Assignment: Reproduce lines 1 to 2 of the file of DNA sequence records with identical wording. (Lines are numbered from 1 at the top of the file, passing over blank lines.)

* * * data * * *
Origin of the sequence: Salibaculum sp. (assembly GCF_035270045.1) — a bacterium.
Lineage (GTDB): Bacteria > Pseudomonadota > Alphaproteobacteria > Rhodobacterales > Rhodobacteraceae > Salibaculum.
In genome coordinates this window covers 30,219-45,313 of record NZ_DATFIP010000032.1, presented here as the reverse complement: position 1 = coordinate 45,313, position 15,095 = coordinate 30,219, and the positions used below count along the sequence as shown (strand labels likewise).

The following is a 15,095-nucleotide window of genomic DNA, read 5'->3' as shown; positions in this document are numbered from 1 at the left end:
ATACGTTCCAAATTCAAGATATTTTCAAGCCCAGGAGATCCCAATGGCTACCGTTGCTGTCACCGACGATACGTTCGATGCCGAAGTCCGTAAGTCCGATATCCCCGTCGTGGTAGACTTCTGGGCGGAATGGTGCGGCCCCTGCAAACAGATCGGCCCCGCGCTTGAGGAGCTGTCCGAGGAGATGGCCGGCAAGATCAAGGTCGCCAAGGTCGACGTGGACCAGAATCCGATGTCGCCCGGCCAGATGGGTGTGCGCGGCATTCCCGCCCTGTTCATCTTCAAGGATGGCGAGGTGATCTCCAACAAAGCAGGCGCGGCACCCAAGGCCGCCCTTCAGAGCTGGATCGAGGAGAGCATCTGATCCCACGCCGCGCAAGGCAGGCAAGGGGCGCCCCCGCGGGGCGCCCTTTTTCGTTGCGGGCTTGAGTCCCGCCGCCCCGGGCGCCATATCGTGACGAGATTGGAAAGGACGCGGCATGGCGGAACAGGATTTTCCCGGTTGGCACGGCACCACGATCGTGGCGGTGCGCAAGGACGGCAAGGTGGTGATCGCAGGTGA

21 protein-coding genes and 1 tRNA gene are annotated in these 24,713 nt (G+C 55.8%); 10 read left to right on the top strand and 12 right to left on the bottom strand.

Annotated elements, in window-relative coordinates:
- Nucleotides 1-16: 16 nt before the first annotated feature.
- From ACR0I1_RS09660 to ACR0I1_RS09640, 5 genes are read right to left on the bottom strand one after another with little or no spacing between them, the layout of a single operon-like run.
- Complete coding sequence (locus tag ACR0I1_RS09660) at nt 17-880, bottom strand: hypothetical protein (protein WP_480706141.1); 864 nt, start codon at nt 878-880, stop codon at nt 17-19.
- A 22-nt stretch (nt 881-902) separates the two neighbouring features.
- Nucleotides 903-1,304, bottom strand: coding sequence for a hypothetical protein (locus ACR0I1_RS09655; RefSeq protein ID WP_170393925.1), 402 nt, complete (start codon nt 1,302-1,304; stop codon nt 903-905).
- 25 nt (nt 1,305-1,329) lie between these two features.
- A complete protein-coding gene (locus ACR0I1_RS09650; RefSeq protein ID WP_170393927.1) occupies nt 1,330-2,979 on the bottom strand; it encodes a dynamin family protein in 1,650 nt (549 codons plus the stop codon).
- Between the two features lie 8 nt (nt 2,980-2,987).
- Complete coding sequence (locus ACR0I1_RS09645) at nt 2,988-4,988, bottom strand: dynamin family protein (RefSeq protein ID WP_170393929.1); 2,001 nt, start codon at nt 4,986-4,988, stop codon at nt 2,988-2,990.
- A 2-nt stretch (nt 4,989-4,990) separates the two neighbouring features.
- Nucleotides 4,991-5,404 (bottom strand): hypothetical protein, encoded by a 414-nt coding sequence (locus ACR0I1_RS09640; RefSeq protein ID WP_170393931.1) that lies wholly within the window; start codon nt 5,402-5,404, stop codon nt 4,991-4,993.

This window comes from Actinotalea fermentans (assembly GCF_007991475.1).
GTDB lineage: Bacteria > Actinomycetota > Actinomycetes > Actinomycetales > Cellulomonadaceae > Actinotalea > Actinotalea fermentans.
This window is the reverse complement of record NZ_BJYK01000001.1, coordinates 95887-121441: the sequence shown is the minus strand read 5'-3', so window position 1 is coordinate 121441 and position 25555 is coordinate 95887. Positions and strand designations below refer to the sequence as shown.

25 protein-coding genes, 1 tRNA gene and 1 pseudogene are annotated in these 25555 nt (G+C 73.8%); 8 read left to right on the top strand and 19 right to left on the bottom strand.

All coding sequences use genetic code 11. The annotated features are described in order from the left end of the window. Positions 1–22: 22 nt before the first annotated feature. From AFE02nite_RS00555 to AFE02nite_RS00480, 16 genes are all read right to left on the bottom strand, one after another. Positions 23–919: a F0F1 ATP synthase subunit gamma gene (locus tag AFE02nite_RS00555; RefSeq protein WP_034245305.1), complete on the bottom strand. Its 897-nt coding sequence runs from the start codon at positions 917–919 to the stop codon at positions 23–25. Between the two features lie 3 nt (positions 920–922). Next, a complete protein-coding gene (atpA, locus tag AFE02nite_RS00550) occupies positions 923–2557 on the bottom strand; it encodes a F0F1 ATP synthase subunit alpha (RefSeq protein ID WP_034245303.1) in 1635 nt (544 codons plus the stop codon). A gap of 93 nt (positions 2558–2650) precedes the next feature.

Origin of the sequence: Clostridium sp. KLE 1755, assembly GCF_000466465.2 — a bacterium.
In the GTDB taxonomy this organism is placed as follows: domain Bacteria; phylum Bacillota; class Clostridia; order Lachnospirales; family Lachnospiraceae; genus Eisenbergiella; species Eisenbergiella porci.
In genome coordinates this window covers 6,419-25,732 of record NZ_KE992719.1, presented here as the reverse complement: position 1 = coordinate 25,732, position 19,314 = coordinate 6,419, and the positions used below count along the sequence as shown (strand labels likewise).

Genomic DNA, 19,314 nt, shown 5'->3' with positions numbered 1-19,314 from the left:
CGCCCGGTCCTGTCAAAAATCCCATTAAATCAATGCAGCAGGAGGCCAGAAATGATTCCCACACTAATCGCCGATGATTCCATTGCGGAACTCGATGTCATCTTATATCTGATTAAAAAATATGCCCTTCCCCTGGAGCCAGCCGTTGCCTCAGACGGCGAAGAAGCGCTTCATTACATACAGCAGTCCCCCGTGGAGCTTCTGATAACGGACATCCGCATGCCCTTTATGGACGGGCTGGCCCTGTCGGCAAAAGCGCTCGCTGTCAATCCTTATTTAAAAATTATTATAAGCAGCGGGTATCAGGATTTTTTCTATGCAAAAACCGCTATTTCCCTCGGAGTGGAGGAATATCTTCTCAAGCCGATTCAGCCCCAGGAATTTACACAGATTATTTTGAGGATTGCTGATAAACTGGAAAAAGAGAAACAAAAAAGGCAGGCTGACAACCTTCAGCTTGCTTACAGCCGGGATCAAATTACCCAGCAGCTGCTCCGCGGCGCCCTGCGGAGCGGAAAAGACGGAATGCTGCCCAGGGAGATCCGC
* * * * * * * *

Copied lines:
Origin of the sequence: Salibaculum sp. (assembly GCF_035270045.1) — a bacterium.
Lineage (GTDB): Bacteria > Pseudomonadota > Alphaproteobacteria > Rhodobacterales > Rhodobacteraceae > Salibaculum.